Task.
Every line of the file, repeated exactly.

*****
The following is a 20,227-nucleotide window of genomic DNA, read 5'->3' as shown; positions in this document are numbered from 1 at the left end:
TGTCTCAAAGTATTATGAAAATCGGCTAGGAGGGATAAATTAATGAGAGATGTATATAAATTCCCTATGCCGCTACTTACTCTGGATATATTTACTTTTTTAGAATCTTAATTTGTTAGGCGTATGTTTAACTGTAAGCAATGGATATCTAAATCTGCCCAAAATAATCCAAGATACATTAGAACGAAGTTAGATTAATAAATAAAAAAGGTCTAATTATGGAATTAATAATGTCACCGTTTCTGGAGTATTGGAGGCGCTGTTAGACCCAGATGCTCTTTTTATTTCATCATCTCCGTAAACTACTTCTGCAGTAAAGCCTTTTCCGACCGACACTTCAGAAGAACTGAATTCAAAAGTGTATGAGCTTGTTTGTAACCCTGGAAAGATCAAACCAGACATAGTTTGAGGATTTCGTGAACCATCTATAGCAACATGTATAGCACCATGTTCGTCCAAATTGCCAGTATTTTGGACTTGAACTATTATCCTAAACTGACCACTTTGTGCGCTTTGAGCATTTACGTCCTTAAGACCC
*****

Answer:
The following is a 20,227-nucleotide window of genomic DNA, read 5'->3' as shown; positions in this document are numbered from 1 at the left end:
TGTCTCAAAGTATTATGAAAATCGGCTAGGAGGGATAAATTAATGAGAGATGTATATAAATTCCCTATGCCGCTACTTACTCTGGATATATTTACTTTTTTAGAATCTTAATTTGTTAGGCGTATGTTTAACTGTAAGCAATGGATATCTAAATCTGCCCAAAATAATCCAAGATACATTAGAACGAAGTTAGATTAATAAATAAAAAAGGTCTAATTATGGAATTAATAATGTCACCGTTTCTGGAGTATTGGAGGCGCTGTTAGACCCAGATGCTCTTTTTATTTCATCATCTCCGTAAACTACTTCTGCAGTAAAGCCTTTTCCGACCGACACTTCAGAAGAACTGAATTCAAAAGTGTATGAGCTTGTTTGTAACCCTGGAAAGATCAAACCAGACATAGTTTGAGGATTTCGTGAACCATCTATAGCAACATGTATAGCACCATGTTCGTCCAAATTGCCAGTATTTTGGACTTGAACTATTATCCTAAACTGACCACTTTGTGCGCTTTGAGCATTTACGTCCTTAAGACCC